The Sex Ratio
A lot of people I know are having babies lately, and it got me thinking back to something I read a long time ago, about how after wartime a lot of male babies are born, almost as if there was a coordinated effort to replace lost sons on the battlefield.
Now, I hate Elsevier and the researcher whose papers I’m most interested in doesn’t seem to have published into any open access journals. So I’m left to just reading abstracts and summary articles from interviews – this post is just going to summarize the summary.
Here’s the basic idea: empirically it seems that sex ratio is heritable through males. This points to the idea that there is likely (but not proven) to be a gene in the Y-Chromosome that controls the sex ratio at birth.
And through basic deduction it is enough to enough to explain higher male birth rates post-war. It is also useful for predicting your male:female ratio if you’re planning on having N kids, assuming you know your family tree.
How many males vs females will we have?
Since sex ratio is heritable through males, you should look at the baby-daddy’s siblings. If daddy had more males in his cohort, then you are more likely to have males. If daddy had more females, you are more likely to have females.
Anecdotally this phenomenon seems to apply to my family tree, my wife’s, and most of our friends.
- My mother has 4 sisters, and her 1 brother has two daughters.
- My wife has two male siblings, and her brother is expecting his second child. Both children are male.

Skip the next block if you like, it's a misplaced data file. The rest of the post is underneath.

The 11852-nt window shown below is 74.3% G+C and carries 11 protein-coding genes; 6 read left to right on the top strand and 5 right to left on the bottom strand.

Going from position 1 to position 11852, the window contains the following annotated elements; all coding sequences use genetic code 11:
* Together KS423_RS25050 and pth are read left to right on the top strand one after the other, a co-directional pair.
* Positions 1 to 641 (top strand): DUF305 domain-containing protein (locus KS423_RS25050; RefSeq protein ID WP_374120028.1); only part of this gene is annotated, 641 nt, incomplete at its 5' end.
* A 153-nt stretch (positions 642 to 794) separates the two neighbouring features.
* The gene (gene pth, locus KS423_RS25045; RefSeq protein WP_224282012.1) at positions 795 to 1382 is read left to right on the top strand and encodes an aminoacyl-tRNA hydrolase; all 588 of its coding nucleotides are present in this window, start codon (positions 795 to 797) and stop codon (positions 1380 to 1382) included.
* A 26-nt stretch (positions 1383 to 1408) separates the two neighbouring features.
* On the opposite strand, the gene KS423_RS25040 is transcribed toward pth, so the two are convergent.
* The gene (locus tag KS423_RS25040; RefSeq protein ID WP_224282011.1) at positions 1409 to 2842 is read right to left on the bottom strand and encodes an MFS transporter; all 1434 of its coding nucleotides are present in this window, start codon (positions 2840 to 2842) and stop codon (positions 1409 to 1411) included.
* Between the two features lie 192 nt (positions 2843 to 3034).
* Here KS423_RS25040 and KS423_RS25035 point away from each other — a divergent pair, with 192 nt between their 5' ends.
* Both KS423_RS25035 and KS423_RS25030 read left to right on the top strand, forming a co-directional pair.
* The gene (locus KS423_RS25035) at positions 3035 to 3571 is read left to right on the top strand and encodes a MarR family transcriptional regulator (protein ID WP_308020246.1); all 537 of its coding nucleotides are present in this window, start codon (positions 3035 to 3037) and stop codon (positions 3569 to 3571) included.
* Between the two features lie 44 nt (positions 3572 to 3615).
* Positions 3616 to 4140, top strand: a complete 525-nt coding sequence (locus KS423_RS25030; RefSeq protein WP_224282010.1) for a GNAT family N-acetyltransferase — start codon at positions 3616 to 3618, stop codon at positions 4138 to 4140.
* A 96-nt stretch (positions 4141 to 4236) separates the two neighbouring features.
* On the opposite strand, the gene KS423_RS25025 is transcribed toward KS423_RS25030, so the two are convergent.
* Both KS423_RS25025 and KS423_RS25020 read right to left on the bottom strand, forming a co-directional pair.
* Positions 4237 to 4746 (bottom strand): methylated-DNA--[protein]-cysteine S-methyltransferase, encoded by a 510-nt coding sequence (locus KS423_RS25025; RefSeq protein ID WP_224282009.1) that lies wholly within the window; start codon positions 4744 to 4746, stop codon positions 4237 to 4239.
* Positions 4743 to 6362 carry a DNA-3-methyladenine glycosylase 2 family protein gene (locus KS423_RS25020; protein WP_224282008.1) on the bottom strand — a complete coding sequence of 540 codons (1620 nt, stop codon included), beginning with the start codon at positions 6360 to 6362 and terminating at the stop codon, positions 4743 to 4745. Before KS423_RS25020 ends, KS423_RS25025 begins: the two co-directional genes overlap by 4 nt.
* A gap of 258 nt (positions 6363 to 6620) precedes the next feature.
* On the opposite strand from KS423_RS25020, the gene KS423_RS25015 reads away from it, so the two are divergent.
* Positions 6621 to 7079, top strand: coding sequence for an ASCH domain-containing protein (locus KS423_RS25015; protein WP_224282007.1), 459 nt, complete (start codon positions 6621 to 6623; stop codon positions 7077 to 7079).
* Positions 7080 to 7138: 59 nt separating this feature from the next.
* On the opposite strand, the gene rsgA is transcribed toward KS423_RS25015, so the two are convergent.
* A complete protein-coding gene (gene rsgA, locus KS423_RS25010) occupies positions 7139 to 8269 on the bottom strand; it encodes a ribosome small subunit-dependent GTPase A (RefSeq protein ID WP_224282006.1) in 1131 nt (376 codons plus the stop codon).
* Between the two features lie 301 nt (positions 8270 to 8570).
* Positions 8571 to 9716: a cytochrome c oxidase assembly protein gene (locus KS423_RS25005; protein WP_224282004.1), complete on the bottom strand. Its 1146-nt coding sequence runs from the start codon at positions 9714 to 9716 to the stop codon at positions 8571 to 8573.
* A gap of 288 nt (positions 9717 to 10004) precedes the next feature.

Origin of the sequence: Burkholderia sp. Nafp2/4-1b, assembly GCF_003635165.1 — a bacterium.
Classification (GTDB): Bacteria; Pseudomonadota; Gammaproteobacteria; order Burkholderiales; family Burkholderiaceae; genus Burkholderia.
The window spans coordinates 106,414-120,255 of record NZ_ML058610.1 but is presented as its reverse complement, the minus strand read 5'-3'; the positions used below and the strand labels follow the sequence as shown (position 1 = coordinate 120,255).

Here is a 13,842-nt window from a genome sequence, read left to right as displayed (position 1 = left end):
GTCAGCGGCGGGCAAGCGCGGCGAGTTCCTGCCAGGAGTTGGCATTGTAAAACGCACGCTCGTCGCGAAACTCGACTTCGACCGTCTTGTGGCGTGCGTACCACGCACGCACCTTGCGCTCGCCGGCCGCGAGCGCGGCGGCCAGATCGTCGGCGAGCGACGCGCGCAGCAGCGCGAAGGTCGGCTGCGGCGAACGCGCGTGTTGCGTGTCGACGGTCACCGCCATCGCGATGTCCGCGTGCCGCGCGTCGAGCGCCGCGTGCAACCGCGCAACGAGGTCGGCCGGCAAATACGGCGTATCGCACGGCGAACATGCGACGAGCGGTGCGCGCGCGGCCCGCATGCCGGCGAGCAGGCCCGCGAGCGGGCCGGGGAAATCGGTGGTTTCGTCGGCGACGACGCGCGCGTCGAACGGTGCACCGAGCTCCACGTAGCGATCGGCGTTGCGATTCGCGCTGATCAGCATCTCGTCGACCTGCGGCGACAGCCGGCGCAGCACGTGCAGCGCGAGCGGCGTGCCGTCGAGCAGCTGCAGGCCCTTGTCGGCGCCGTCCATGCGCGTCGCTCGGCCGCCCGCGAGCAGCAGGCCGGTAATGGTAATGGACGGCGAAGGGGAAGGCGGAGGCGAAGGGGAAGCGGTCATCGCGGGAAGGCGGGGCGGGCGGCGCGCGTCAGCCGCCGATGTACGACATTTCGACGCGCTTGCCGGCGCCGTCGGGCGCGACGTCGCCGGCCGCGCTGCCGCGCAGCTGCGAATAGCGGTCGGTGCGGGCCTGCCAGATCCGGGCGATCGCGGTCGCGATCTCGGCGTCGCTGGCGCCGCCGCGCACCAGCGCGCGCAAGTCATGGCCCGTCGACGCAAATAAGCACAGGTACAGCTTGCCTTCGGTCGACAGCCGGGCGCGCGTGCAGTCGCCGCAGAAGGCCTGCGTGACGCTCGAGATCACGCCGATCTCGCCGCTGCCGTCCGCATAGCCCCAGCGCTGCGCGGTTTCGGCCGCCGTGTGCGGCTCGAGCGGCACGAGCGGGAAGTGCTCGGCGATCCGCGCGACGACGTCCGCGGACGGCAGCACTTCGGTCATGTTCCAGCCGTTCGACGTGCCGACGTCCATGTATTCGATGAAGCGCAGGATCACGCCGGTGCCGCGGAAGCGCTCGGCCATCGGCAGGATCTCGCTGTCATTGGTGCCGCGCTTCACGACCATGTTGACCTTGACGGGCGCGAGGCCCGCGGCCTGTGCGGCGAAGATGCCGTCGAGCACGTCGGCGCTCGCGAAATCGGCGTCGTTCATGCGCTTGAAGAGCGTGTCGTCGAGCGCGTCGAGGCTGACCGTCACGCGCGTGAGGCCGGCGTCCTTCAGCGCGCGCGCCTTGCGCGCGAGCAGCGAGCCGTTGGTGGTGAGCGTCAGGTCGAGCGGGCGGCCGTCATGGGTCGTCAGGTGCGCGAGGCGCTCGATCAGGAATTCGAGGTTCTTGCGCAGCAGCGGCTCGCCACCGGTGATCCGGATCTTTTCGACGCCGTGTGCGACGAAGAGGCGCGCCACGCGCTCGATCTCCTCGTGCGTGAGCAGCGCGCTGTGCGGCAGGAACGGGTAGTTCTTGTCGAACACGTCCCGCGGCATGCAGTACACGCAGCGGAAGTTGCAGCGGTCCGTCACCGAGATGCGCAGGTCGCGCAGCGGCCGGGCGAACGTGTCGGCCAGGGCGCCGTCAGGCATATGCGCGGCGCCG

- My father has 1 brother and 1 sister, so his output should be male biased. What do you know: I have a brother and a sister.
One of my coworkers just had her third son, which makes me think her husband probably has a brother. And his father probably had brothers too.
How does this explain post-war male births?
If sons are more likely to go to war, then families with more sons are more likely to have at least one son come back alive than a family with fewer sons. Which means the returning pool of men are probably going to produce more male offspring than female offspring.
I’m not sure there are large enough family tree studies to show what the likelihood bias is, but my personal takeaways are:
- If you’re trying to select for a specific sex, it’s not actionable. Even if the split isn’t 50/50, the chances of having either sex is still high enough that you can’t really make use of this insight. My father inherited male-leaning genes and his first child was a daughter. My wife’s family has the same phenomenon. My mom’s family had sister-leaning genes, and resulted in 4 females and 1 male.
- If you’re trying to decide when to stop trying to have kids, it could be useful. Like say the father has male-leaning genes, and your first child is a male, and you slightly prefer not having two males. Then you should probably not roll the dice again. But if you have female-leaning genes, and your first child is a male, and again you slightly prefer not having two males, it might still be reasonable to roll the dice. After all, your preference is slight :)
On the ethicality of sex preferences for babies: I don’t think I’ve thought it all the way through and it is a complex issue. One thing to note however is that global preference for male babies is higher, and infanticide rates on female babies is high. Smart folks probably agree that this is a problem. The other thing to note is that the steady state has more male babies produced than female babies. That might worsen the problem.